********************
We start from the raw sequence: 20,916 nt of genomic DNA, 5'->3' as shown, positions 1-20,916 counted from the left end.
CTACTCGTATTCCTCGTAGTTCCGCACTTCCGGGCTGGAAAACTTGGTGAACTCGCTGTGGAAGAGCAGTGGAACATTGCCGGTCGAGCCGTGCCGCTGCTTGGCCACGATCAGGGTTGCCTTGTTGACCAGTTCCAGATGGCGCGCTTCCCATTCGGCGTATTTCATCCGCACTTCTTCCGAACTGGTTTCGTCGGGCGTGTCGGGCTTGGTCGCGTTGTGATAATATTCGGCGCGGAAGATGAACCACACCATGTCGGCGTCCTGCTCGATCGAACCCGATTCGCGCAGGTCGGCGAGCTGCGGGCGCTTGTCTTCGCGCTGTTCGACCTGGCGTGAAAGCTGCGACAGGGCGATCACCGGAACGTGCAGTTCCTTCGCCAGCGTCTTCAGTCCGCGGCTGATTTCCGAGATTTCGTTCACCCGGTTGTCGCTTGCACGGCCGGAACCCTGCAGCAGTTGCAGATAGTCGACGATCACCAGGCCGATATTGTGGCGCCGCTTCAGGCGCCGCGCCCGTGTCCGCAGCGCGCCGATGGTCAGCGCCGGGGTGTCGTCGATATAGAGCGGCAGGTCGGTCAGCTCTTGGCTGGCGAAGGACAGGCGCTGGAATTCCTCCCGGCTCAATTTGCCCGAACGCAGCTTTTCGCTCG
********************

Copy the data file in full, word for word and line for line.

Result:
We start from the raw sequence: 20,916 nt of genomic DNA, 5'->3' as shown, positions 1-20,916 counted from the left end.
CTACTCGTATTCCTCGTAGTTCCGCACTTCCGGGCTGGAAAACTTGGTGAACTCGCTGTGGAAGAGCAGTGGAACATTGCCGGTCGAGCCGTGCCGCTGCTTGGCCACGATCAGGGTTGCCTTGTTGACCAGTTCCAGATGGCGCGCTTCCCATTCGGCGTATTTCATCCGCACTTCTTCCGAACTGGTTTCGTCGGGCGTGTCGGGCTTGGTCGCGTTGTGATAATATTCGGCGCGGAAGATGAACCACACCATGTCGGCGTCCTGCTCGATCGAACCCGATTCGCGCAGGTCGGCGAGCTGCGGGCGCTTGTCTTCGCGCTGTTCGACCTGGCGTGAAAGCTGCGACAGGGCGATCACCGGAACGTGCAGTTCCTTCGCCAGCGTCTTCAGTCCGCGGCTGATTTCCGAGATTTCGTTCACCCGGTTGTCGCTTGCACGGCCGGAACCCTGCAGCAGTTGCAGATAGTCGACGATCACCAGGCCGATATTGTGGCGCCGCTTCAGGCGCCGCGCCCGTGTCCGCAGCGCGCCGATGGTCAGCGCCGGGGTGTCGTCGATATAGAGCGGCAGGTCGGTCAGCTCTTGGCTGGCGAAGGACAGGCGCTGGAATTCCTCCCGGCTCAATTTGCCCGAACGCAGCTTTTCGCTCG